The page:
The Courier News from Blytheville, Arkansas on April 28, 1953 · Page 6
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The Courier News from Blytheville, Arkansas · Page 6

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Blytheville, Arkansas
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Tuesday, April 28, 1953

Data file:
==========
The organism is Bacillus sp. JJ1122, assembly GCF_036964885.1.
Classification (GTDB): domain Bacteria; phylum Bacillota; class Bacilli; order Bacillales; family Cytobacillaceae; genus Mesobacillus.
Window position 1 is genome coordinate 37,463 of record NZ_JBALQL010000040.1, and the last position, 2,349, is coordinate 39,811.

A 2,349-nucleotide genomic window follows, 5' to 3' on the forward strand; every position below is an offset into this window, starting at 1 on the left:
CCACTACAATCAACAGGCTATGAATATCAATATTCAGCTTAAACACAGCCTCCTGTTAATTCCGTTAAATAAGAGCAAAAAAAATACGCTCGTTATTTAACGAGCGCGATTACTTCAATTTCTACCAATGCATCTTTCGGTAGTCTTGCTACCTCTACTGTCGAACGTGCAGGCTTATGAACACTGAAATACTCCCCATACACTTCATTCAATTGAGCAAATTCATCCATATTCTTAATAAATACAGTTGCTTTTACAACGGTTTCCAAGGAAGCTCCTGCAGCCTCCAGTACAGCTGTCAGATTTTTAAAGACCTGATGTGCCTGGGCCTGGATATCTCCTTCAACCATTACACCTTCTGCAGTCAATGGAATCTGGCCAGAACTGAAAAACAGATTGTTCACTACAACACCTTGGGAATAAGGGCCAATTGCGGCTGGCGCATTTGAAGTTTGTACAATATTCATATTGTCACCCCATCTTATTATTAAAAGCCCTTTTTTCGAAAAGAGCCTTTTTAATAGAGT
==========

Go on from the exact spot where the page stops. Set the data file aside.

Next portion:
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PAOB BIGOT *T-TTHl!Vn.T I! (AKK.T COURTCT 'HEWS 1 TUESDAY, APRIL 88,19S3 THE BLYTHEVILLE COURIER NEWS THE COURIER NEWS CO. H. W. HAINES, Publisher HARRY A. HAINES, Assistant Publisher A. A. FREDRICK8ON, Editor PAUL D. HUMAN, Advertising Manager Sole National Advertising Representatives: Wallace Witmer Co., New York, Chicago, Detroit, Atlanta, Memphis. Entered as second class matter at the post- oHIce at Blythevillc, Arkansas, under act of Congress, October », 1911. Member of The Associated Press SUBSCRIPTION RATES: By carrier in the city of Blythevllle or any suburban town where carrier service is maintained, 25c per week. By mall, within a radius of 50 miles, 15.00 per year *2 50 for six months, J1.25 for three months; by mail outside 50 mile zone. 112.50 per year payable In advance. Meditations Lift ye up a banner upon the high mountain, exalt the voice unto them, shake the hand, that they may go Into the »at«« of the nobles. - Istlah 13:2. * * * Let us raise a standard to which the wise and honest can repair; the event Is in the hand of God. — George Washington. Barbs You'll never be broke if you've spent it all for something worth while. * * * A New York doctor says vacations cut down the death rate. At last, a substitute for spinach and »uerkraut juice. * » * Little kids who are smart will scrape off ft pair of muddy shoes instead of scraping up an argument with mother. » » • Even In the silent day« the safest movie wai the one that was a sound Investment. * * * It's customary to call golf clubs by number — or by names we don't dare print. Red Drive in Indo-China Dire Threat to Free Asia French Indo-China is composed of three states — Viet Nam, Laos and Cambodia. Viet Nam, in the north and along the east and south coasts, has 22,500,000 of "the 27,000,000 Indo-Chinese people and 123,000 of the 286,000 square milts. Thus far the Indo-Chinese war has heen concentrated in the northern part of Viet Nam. But now the battle has entered a new phase. Rebel Viet Minh troons. supplied by the Russians and Red Chinese, have moved into noi^hboring Laos to the south and west. Unless this drive can be crushed, a new crisis — possibly the worst of the war — will confront t h fe' French and the free world concerned with keeping: Indo-China out of Communist hands. Economically, Laos is a minor importance. Its population is not much more than a million, and it is covered w i t h mountains and plateaus. But stuatejrical- ly it could be of crucial significance both for Indo-China and for all Southgast Asia. A glance at the map shows that the western border of Laos is the Mekong River. Across the river for most of its length is tiny Thailand, independent, often willowy in the past, but stout enough to send combat units to fight with the LIN in Korea. For a small stretch up north, Burma is at the Laos border. Should the rebel Communists over- rim" Laos to the Mekong, Red pressures upon the free areas of Asia would be ringnified many times. A threat truit for a lonp: time has been distant would suddenly become close and immediate. This danger to the rest of Smitlipnst Apia has existed all along. It is the reason the fifrlitincr in Indo-China has been regarded as so vital to Asia's freedom. Neither Thailand nor Burma are basically strong, nor are they bucked up by close ties with any sinirle Ruronean now- er like the French. They would bfi hard put to hold out ntrainst a Red horde that had successfully knifed across Indo- Chiiifl aftpv soveii yoavs r>f trying. A further peril in the Laos camnaign is the prospect that Viet Minh forces may turn eastward, slash to the coast and Hius cut the Vietnamese lands in two. Tliis plus a push to the west would to a large degree render meaningless the continued defense of northern Tndo- China in the nopulous Hanoi region. Under such circumstances, a fed drive down the peninsula into Cambodia and toward centers like Saigon might develop, and might be extremely hard to stop. Obviously, the fate of Ttvdo-Cliirm and perhaps much more hangs in t h t balance of this new campaign. Successful resistance to it might so clip the rebels' wings as to clear the way for their final defeat. A French collapse would open the floodgates. The West should take alarm. While the Kremlin talks of peace, its puppets in Asia are putting dangerous new vigor into their drivfe to conquer the world's biggest continent!! It is not something to stand idly by and watch happen. Talkathon in the Shade The Communists are a humorless lot. They probably don't see the neat irony in their erecting a "permanent" truce building at Panmunjom to supplement the tired old tents that have served so long. Possibly we do them an injustice In suggesting they may be planning .another talkathon at the conference table. Maybe since portly Georgi Malenkov took over as premier there's a shortage of tent canvas. Still, other evidence exists to support the long-talk theory. Some Chinese soldiers recently lumbered up to the truce scene with a dozen or so young trees and planted them carefully around the building. It happened to be China's Arbor Day, which perhaps is excuse enough. But it's also possible that the Communists bfe 1 - lieve they will be getting nice shade from those trees before the last of the talks is held. Readers Views To the Editor: The letters some of the readers write In regard to sewers gave me a pain in the neck. I cannot conceive of any fair-minded person opposed to sewers and in the same breath demand industries for the town. What company 'would consider locating in a town with the sewage system we now have? I wonder if these people imagine all there Is to having Industries is Just writing to some company demanding they locate In Blythevllle 1 ? If these same people will observe in their travels over the country ail the signs In the towns inviting factories and telling the things they have to offer, there would be less said about our having factories. We have a wonderful educational system, fine churches, good water, and what we need also is people who will attend called meetings to plan for a greater city. Five will get you ten that none of the gripers attend. And speaking of taxes, it's worth all the taxes one could pay just for the privilege of living In this wonderful U. S. A. Mrs. Theodore Logan Views of Others It's A Strange World A curious commentary on this topsy-turvy world Is the London Observer's remark that capital investment in Great Britain Is considerably less than in Russia and the satellite countries. Great Britain is considered one of the capitalistic powers. Tlie countries in the Russian economic orbit are of the Marxist persuasion and are engaged obstensibly In a world-wide effort to destroy capitalism. By the yardstick of capital Investment in the tools of production, however, Russia and the satellites appear on the way to becoming greater capitalistic powers than Great Britain which once was banker for the world. What is happening is that Great Britain Is permitting Its industrial machinery to wear out became so much of its wealth is being sluiced off into the barren welfare schemes inherited from the socialists. After payments to shareholders industries In Great Britain are able to have on average only half of what they were saving before the war. The greatest problem now confronting the Blrtlsh government is to find some way of reviving capital investment in the took of production. And that could become the greatest problem confronting the United States • unless there is a reversal of present tax trends. It would be a strange upshot of the cold, war if It resulted in making capitalists of the communists and communists of the capitalists. —The Dally Oklahoman. SO THEY SAY It would be pretty tough on me If 25,000 other mayors asked for a dollar. — Mayor Kleon Kerr, Trementon, Utah, contributes a dollar on plea of Brilliant, Ohio, mayor who wants to build swimming pool. * * * I can say that enemy espionage rings are more intensively operated today than they have been at any previous time in the history of the country. — J. Edgar Hoover, FBI director. * * * She's going to be my eye» and I will be her ears. We'll get along all right. — Partially blind 8f-ycar-old clergyman weds 80-year-old hard-of- hcaring spinster. * * * Our attitude Is to take the Communists In good faith and this liaison group will continue to do that until we have reason to the contrary. — Rear Adni. John O. Daniel, chief UN negotiator. The One Cancels the Other Peter Cdson's Washington Column — Pentagons Red Tape Is One Big Bottleneck in Ammunition Supply Erskine Johnson IN HOLLYWOOD HOLLYWOOD —(NBA)— KlSS- ln' In TV westerns? 'Twlxt cowpokes and gals? I'm mighty sad, pardner, 'cause It's gonna, happen. A dad-blamed female from Goose Egg, Wyo., is a-startin' the whole revoltin', dis- gustin' practice. It's enough to make me gallop Into the sunset forever, but Laurie Anders will pucker up for leading man Harry Lauter in every last one of Ken Murray's home-parlor sagebrushers, "The M a r s h a 1's Daughter." Laurie, by gum, isn't even ashamed of herself. "Kids are awful sophisticated these days," she argued. "They see plenty of kissln' on TV and even mam klssln' Santa Claus. They don't pay it no mind now if a fella kisses a gal. Why, they're, all a-gettin' so smart they're gon- na kind start thinking It's funny —peculiar—when a cowboy keeps kissing his horse." You know. The gal could be right. It finally happened. A cigaret announcer on TV took a long, satisfying drag on his sponsor's weed —and then doubled up coughing. It should happen more often. Then we wouldn't have to look at guys lighting up. There must be better ways to sell cigarets. Jack Benny is all set for his weekly CBS radio show next season but his sponsor would like more frequent TV appearances than this year's every-thlrd-week WASHINGTON —(NBA)— If you have been puzzled at all by the stories out of Washington on ammunition shortages in Korea, here is one answer, bound in red tape. It is a highly condensed account of the pilgrim's progress of an order through the Office of the Chief of Ordnance in the Pentagon. The account is Peter Edson taken from a chart prepared for Assistant. Secretary of Defense W. J. M*Ne", and shown to Sen. Margaret Chase Smith's subcommittee investigating the ammo shortage. It Involves, in full, 104 stops through 15 different offices. In some of them it goes through three times. So if you like travel and don't mind a rough ride, hop on the magic carpet of this piece of paper and see where it takes you: Office of the Comptroller, Budget Program Branch, receives 15 copies of order. Checks for completeness. Delivers eight copies to Central Requisition Unit. Makes caret record. Files two copies. Prepares periodic reports on type of jurchase requests received. The Fiscal Management Division gets six copies. It assigns fiscal register numbers to all copies and enters them in the control register. It audits the disposition form and prepares an indorsement to same, indicating reimbursements required. One copy is posted and the others are delivered to the Production Service Branch. You are now in Field Service Division, General Supply Branch, Central Requisition Unit. It receives the papers from the Budget Program Branch, logs in, prepares action folder (now we're going some place) routes to appropriate unit, delivers to appropriate unit, files copy of routing slip for follow-up and after action is completed, files copies of all documents. The Distribution Section then gets it, logs It In, screens against availability iii stock, prepares form recommending procurement (at last!), logs out, prepares a control card, files copies and delivers to the Requirements Branch. RB determines if this stuff is to be supplied from stock or by new procurement. (Hey, didn't they do that before?) Anyway, It prepares disposition form and. delivers to Fiscal Management Branch, with a copy to the Ammunition Branch. Next it goes to Central Planning which screens it again, ". enters in log and delivers to appropriate materiel branch. Eight copies of the prbgram document letter of transmittal and a summary of the program or change (already they need summaries) are entered in the log. Six copies go to the Work Authorization Committee which enters In log and files copy. (Are you still with us? Well, to make 'a long Journey short, We will now by-pass five offices and IB-steps and go directly to the Office of the Chief of the Ammunition Branch.) He reviews the program document (he would!). But he signs It (bully for him!). The Chief of the Procurement Planning Section then reviews it some more and gives it to the Requirements Unit. The Requirements Unit establishes the correct nomenclature, assigns item numbers, drafts pro- item file, accumulates items on production forecast sheet, files one copy and gives others to the Budget and Cost Unit. B & C inserts dollar value for units on procurement authority forms, checks unit and total costs, and if Insufficient, initiates action for ^increase. (Somebody along the line, was sure to find it would cost more.) So it assigns a station operating account number and a management fund number and prepares a letter of trnasmittal. It then transmits the letter of transmittal. It goes to the Operations Unit, which consolidates the procurement authorities on the program document in proper format and reproduces the program document on the letter of transmittal. Eight copies go back to the Chief of the Ammunition Branch and the other copies are held for distribution when the program' Is approved. Approval must come from the Work Authorization Committee, which consists of the Chief of Ordnance and his division chiefs. They meet twice weekly to review pro. gram documents. If disapproved, they are returned to the Industrial Division for adjustments. If approved, the secretary of the committee is authorized to certify funds on the letter of transmitta] and countersign for the committee. The papers now go back to the appropriate materiel branch in the Industrial Division to the Operations Unit. (You'll recall they were holding some copies back a ways, till somebody told 'em what to do with 'em.) But now released, some copies go to Picatinny Arsenal for the information of Research and Development men. Some copies go back to the Office of the Chief of Ordnance, and some (believe it or not) go to the Ordnance Ammu- nilion Center at Joliet, 111. AH it has to do Is make the ammunition. W, Bradley, Jr., of Greensboro, N. C., played the East-West boards and won for Princeton. A comic 'note was struck when _ the judges found that an entry i made by Oswald Jacoby and his | partner, John F. Fish, both of No| tre Dame University tied for third place North-South honors. They thought that this was just a schoolboy's prank, but it happened to be my son, James Oswald Jacoby, using his middle name for the fun of it. (When he gets home he's going to have to do some explaining about how he missed first place!) Today's hand is taken from this year's Intercollegiate contest. South reaches a contract of four spades by normal bidding and has to play the hand extremely well because of the very bad trump break. West opens the queen of diamonds, holding the trick, and continues the suit. South ruffing. South, naturally lays down the ace of spades, expecting no trouble with the hand. When East discards a diamond, South realizes that he will lose two trump tricks in addition to a diamond and a club unless he plays the hand with great care. The right line of play is to switch immediately to clubs, forcing out West's ace. West's best defense is to return a heart, dummy winning with the ace. South now ruffs another diamond, and Is much relieved when this is not overruffed. South cashes the rest of his clubs, takes the queen of hearts and the king of hearts, and Is lucky enough to get all of these tricks by without a ruff by West. The risk must be taken, however, for if West can ruff the hand is hopeless. By this time, both West and gouth are reduced to three trumps. South leads a low trump towards dummy's nine, and West is helpless. He must step up with the Jack of trumps to win the trick, and now he must return a spade up to South's king-ten. • A substantial number of college bridge players made this'difficult contract, thus indicating that our colleges will. soon produce a new crop of bridge experts. the Doctor Says— By EDWIN P. JORDAN. M.D. Written tor NBA Service Parents and prospective parents transfusions to an Rh negative per- quite often become excited when they her.r something about a mysterious substance in the blood known us the Rh factor, and when they hear that if they have the wrong kind, their child may suffer from a disease called erythroblas- tosis fetalis. P The subject Is a complicated one, but briefly, the Rh factor Is a substance of obscure nature which about 87 out of 100 of us have. These persons have Rh positive blood, while the 13 per cent who do not have an Rh factor are said to have Rh negative blood. These two kinds of blood do not always act favorably on each other. When a person with Rh negative blood is sensitive to Rh positive blood, a severe reaction with chills and fever can develop from a blood transfusion of Rh positive blood. Also, If an "Rh negative" mother (but only one who is sensitive to Rh positive blood) carries an Rh positive child, the child may have the disease known as erythroblastosis . fetalis. Such an infnnt becomes jaundiced and ner- lously 111. Men or women who arc Rh positive have little to worry about. However, If an Rh negative man were given several Rh positive blood transfusions he might get undesirable reactions. An Rh negative woman can become sensitive to Rh positive blood In the event that she receive* a transfusion of Rh p6sitive blood or by currying * child with Rh positive blood. This can be avoided by not giving Rh poiitlvi blood i|ourler, If both parents have Rh negative blood, the child will 'always be Rh negative and no trouble will come. If the father has Rh positive and the mother Rh .negative blood the child may he Rh positive and therefore react badly with the mother. However, the first child (and often later ones) of an Rh negative mother married to an Rh positive man will almost always be healthy, unless the mother has received Rh positive blood tranafu- s i o n s previously. These blood transfusions should be watched. Take Proper Mea«UM« Only one woman in from 25 to 50 with Rh negative Wood who has an Rh positive husband becomes sensitive to the Rh factor and gives birth to a baby with erythroblastosis. Even If this should occur, proper measures In r.nticlpatlon and transfusions of blood will save the lives of a large proportion of such Infants. Here 1? a summary of the situation: Both parents Rh nejative—noth- ing to worry about; both parents Rli positive—little to worry about; father nb negative, mother Rh positive—nothing to worry about; father nti positive, mother Rh negative-occasional difficulty. AFTER THROWING a series of monkey wrenchea into the United Nations machinery, Vlshlnaky conv plains that It isn't operatlnn «ue- ccssfully. — Bristol (Va.) Herald- • JACOBY ON BRIDGE Switch to Clubs 1$ Correct Play By OSWALD JACOBT Written for NBA Service When the Intercollegiate Contract Bridge Tournament for 1953 was held recently, teams representing Purdue and Princeton University won. More than 300 students In 110 leading colleges and universities in all parts of the United States took part in.the con- NORTH 4952 VAQJ M 47643 EAST *None V 10864 • AKS7S4 *10»8 SOUTH (D) 4AK1064J WEST 4QJS7 »732 • QJ10 + A52 4>2 + KQJ Both tides vul. We* Ncrih CM* 1 * Pass 1 N.T. Put 3* Pasa 4 A PHI Pmti Pan Opening lead—4 Q test. Frank McClure of Wooater, Ohio, and Carey Yelton, 'Jr., of Warren, Ohio, pltytd the North- South cards mid won for Purdue. Harlow S. Lewis, II, of Ben Avon Heights, Pennsylvania, and David schedule. The debate Is on and Jack's Idea is an hour show one* a month. "It would be a lot easier, more important and the sketch wouldn't have to take up the whole show," he argues. LUIGI COMES OF AGE ^ I THE CBB-TV eye is gleaming over 21-year-old Vlto Scotti'a new characterization of an old favorite. Luigi, on "Life With Luigi." Scot- tl, an Italian actor with minor stage and movie bit role experience, replaced Irishman J. Carrol Nalsh and his first performance In the role was summed up by CBS* Harry Ackerman, who told me: "Luigi finally is what he's supposed to be—a sensitive Italian and not a push-cart peddler." Scotti's confessing that the role came very easily. "I've lived with a feminine Luigi for a long time-r- my mother." Ann Robinson and auto executive Bob Turner are talking about a June wedding. . .Youve seen the last of the Liz Taylor baby photos. MCM just rang down the curtain on the family stuff in fayor of ye olde glamor Dean Martin's now wearing glasses and telling everyone: "I'm using 'em to ho my eyes in. ild NOBODY is quite so innocent!? egotistical as the young man who decides what kind of a girl he is go- Ing to marry. — Klngsport (Tenn.) Times. OVERHEARD: "She belongs ta the ages — the middle ages." — Rocky Mount (N.C.) Telegram. WHEN THINGS turn green nowadays, you don't know it it's spring envy or chlorophyll. — Asheville Citizen. POME In Which The Point Is Made That Over-indulgence In Spirits Is Sometimes More Harmful Than Profitable: Those who falter in their cups Seem to have more downs than ups. — Atlanta Journal. 75 Years Ago In Blytheviite— Miss Kathryn Denton of Memphis will arrive tonight to be the guest of her parents, Mr. and Mrs. W. I. Denton. W. A. Afflick is moving his Western Auto store tomorrow from tlif building at 221 West Main to th~ Harry Reldman building at 105 West Main Street. Mr. and Mrs. Jesse Taylor entertained members of Mrs. Taylor's 'bridge club, the Young Matronj club, and their husbands at a bridge party at their home Thursday night. Mrs. Dixie Crawford and Murray Smart won the high score prizes. Well, we survived the winter without seeing any pictures of Harry Truman in his honky- tonk shirts at Key West, and now we have a summer ahead free, from fretting about Joe Stalin's health, says Arch Near- brite. Video Actress ] Answer to Previous Puzzle HORIZONTAL 58 Heavenly ^"JL. "T°ree y fluid GrS 58 Plant 5 She —- been VERTICAL seen on "Studio One" 8 She also has appeared on "Celebrity 12 Paradise 13 Fruit drink 14 Algerian seaport 15 Winter vehicle 18 Decay 17 Go by aircraft 18 Infirm 20 Hurls 22 Male cat 23 Separate column 24 Doctrine 27 Footlike part 28 Biblical prophet 31 Poemi 32 Saucy 33 Wand 14 Harem room 35 Go by 38 Get up 17 Gibbon 18 Wilt 39 Tries 40 Emmet 41 Number 42 Marsupial 45 Raniom 41 Mortuary roll 50 An 12 Gallic II Succession (prefix) 34 Edit 15 Ciftmon/ 1 Promontory 2 Indolent 3 Sharp 4 Inscribes 5 Seraglio 6 Bustle 7 Colonizers 8 Brown bread 9 Angers 10 Female horse 11 Son of Seth 19 Land parcel 21 Hops' kiln 24 Implement 25 Icelandic myths 26 Approach 27 Nuisance 28 Goddess of discord 29 Misplaced 39 Golf device 40 Perfume 41 Hobo 42 Mothers (coll.) 30 Roman date 43 Encourage 44 Cosmic order 46 Indian 32 Business associates 35 Window glass 47 Italian city 36 Makes lard 48. Recompense from fat 51 Narrow inlet To n